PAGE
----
My visit to the International Security Conference (ISC West 2009 in Las Vegas) was a good chance to get an idea of some of the trends in our business. I sensed some running themes in what I saw and heard. The trend is to treat security devices as part of a system rather than as isolated components. The sure sign was the large number of exhibits that were showing digital products and proclaiming their ability to be networked.
There is a logical need for security systems to be digital and networked, and many manufacturers are developing the technology that can make that happen. Take surveillance, for example: the more areas that can be monitored, the more useful the system. However, for the system to be really useful, it needs to be managed. The more pictures taken, the more difficult it is to make use of all the information. One solution is to use hardware and software that enables one to see video from many cameras at the same time—even better is the ability to zoom in on one particular camera when something peculiar is happening in that scene. Even more sophisticated is using video analytics, which lets one track a person, vehicle or package from one camera to another. To make this still more useful, one should be able to communicate with, for example, a security guard to be on the alert for a particular person or vehicles.
And then there’s the problem of storing data. The more there is, the more difficult and expensive it is to store. And once one has solved that problem, how is that data accessed in a useful way?
The MegaView Wall from Mitsubishi, Marietta, Ga., was an impressive display of multiple images. The MegaView Wall is constructed from a pile of “projection cubes” that can be interlocked together. The projection system is designed so that the image reaches to all edges of the screen. The overall effect is of one large screen. This can be used with software from companies such as ICX Technologies, Victoria, British Columbia, to intelligently display and control a range of surveillance devices. ICX’s Cameleon allows an end-user to control the interface between cameras and displays to respond to the operator’s commands and/or can be programmed to be triggered by alarms. And the software can integrate analog as well as Internet protocol (IP) components, a practical and important feature. Each video module can be programmed to be part of a single image, providing a high-resolution picture from a particular camera that then can be partitioned to provide a matrix of images from a selected group of cameras.
OnSSI’s (Suffern, N.Y.) Ocularis software performs similar functions, all over a standard IP network. It too allows triggering by an alarm or in conjunction with an analytics module, and views can be programmed to be triggered by events, such as intrusion alarms or motion patterns of people, vehicles and objects.
Another player in IP security systems integration is TAC, North Andover, Mass., which, along with Pelco, Clovis, Calif., is part of Schneider Electric. The combined video management systems link multiple cameras per alarm or point for automatic display. An end-user can also view live or recorded video on-demand for any alarm or event.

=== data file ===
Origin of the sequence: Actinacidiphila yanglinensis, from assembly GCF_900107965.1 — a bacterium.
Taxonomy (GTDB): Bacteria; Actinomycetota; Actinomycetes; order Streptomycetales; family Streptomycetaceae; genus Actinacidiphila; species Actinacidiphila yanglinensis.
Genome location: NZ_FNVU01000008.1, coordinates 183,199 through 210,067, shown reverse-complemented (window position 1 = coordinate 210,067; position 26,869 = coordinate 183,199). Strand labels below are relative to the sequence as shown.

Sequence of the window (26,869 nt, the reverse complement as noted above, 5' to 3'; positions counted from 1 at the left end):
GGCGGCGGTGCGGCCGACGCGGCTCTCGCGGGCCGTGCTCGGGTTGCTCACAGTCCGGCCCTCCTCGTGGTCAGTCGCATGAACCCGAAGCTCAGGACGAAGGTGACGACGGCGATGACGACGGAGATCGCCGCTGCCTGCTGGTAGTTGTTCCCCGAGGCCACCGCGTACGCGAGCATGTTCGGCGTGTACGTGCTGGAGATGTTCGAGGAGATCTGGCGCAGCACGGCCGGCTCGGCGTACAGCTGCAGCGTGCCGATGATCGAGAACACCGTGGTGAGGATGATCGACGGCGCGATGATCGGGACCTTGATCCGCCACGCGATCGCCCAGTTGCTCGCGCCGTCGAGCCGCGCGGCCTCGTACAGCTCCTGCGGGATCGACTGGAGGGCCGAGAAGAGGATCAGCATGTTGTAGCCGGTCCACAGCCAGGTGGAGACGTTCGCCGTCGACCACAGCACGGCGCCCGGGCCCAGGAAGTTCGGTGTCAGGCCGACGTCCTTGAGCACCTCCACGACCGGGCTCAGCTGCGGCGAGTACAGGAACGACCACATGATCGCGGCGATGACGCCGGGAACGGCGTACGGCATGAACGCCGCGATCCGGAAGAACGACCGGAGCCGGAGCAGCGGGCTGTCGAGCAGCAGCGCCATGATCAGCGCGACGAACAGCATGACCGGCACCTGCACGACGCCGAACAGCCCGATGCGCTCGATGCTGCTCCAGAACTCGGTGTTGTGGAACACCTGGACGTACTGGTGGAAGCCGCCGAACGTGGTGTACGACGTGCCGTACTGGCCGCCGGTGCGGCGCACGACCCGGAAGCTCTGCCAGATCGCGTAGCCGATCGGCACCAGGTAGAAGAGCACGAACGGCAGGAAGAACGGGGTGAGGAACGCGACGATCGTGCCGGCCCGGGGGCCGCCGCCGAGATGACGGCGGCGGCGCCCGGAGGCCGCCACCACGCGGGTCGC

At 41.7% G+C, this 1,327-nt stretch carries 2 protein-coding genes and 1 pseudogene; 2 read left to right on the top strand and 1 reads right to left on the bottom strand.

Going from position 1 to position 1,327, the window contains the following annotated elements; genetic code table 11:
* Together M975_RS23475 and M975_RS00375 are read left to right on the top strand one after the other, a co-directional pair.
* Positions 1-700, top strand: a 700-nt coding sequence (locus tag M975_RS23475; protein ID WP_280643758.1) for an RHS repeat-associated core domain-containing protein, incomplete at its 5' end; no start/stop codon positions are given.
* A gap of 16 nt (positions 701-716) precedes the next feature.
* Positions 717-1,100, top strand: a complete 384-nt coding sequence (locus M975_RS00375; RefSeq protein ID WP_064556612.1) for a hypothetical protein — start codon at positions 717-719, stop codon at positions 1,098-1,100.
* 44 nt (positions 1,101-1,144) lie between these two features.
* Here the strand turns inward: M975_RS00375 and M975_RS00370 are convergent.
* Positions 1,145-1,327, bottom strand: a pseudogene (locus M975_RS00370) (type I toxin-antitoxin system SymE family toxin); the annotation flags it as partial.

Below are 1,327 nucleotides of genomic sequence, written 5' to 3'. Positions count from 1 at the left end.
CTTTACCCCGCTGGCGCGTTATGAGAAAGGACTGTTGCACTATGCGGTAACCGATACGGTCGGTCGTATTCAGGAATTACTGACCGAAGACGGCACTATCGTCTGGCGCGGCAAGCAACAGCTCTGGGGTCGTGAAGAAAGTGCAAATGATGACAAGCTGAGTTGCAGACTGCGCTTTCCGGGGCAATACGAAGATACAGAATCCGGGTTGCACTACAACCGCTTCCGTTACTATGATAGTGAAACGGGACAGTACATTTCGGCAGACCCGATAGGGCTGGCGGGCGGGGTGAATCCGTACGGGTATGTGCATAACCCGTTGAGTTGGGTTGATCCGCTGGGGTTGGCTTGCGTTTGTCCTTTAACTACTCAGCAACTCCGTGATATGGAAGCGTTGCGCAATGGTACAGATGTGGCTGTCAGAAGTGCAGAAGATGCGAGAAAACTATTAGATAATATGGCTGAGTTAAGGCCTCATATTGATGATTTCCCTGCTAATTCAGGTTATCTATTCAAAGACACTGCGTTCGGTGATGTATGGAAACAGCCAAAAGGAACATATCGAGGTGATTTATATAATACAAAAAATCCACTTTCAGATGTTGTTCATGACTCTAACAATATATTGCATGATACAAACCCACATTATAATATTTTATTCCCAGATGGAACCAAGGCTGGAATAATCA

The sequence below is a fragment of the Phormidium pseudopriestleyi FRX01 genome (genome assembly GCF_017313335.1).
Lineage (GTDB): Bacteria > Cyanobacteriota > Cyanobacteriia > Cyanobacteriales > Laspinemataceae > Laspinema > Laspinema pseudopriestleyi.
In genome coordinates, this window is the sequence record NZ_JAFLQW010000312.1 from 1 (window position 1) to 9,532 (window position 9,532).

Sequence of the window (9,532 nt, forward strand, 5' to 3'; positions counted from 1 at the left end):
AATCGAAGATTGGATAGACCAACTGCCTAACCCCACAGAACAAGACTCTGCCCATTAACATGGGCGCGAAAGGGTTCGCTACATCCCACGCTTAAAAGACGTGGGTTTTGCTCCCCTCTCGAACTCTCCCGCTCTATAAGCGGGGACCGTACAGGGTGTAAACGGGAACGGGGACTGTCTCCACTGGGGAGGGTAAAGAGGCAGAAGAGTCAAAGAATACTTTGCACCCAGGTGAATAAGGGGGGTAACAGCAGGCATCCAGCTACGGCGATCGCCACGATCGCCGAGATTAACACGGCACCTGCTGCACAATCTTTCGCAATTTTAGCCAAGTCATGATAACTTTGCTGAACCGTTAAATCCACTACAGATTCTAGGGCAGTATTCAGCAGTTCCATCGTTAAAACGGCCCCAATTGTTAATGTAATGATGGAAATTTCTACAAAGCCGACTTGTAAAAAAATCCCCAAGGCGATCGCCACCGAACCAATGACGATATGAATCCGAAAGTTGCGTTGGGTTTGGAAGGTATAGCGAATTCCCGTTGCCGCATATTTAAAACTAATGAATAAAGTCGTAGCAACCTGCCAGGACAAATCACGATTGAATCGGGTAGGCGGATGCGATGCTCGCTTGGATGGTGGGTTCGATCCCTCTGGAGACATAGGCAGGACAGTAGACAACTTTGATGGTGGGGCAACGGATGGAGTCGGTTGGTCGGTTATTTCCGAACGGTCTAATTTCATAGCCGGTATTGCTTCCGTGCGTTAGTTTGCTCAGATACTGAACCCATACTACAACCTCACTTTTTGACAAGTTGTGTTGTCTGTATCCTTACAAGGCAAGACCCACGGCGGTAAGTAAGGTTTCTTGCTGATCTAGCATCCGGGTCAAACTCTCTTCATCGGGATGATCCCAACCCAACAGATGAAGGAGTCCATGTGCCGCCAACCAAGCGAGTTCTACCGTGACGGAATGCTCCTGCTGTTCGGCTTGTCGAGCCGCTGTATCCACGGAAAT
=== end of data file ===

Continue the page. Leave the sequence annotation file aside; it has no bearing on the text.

The software from companies such as ICX, OnSSI and TAC also provides a means for accessing stored data based on parameters, such as date, time or camera location.
The more security and access--control systems can be software-driven and connected to standard IP networks, the more versatile they become. A software--driven system enables security personnel to manage complex systems of cameras and sensors by means of devices such as laptops and touchscreen monitors. In order to help users migrate to these IP systems, manufacturers are producing devices and software compatible with analog and digital data. For example, Axis Communications, Lund, Sweden, and Pelco produce video encoders that enable integration of analog cameras into an IP-based system by converting analog to digital data. Ioimage, Denton, Texas, offers video encoders that have built-in analytics software.
Bosch Security Systems, Lancaster, Pa., among others, is certain that the future of video monitoring is with IP systems but recognizes it will take years before IP overtakes the market for analog devices. One example of this recognition is the company’s new Divar XF hybrid recorder, which supports eight or 16 analog cameras and up to eight H.264 digital video streams. H.264 support was incorporated in many of the new products at the show. It uses the latest compression technique, going beyond JPEG and MPEG and allows greater bandwidth and minimizes storage requirements, thus enabling the storage of higher resolution images at lower cost.
I noticed most companies acknowledged the need to help users migrate from analog to digital at their own pace. I think this bodes well for sensible growth in the security market.
BROWN is an electrical engineer, technical writer and editor. He serves as managing editor for SECURITY + LIFE SAFETY SYSTEMS magazine. For many years, he designed high-power electronics systems for industry, research laboratories and government. Reach him at email@example.com.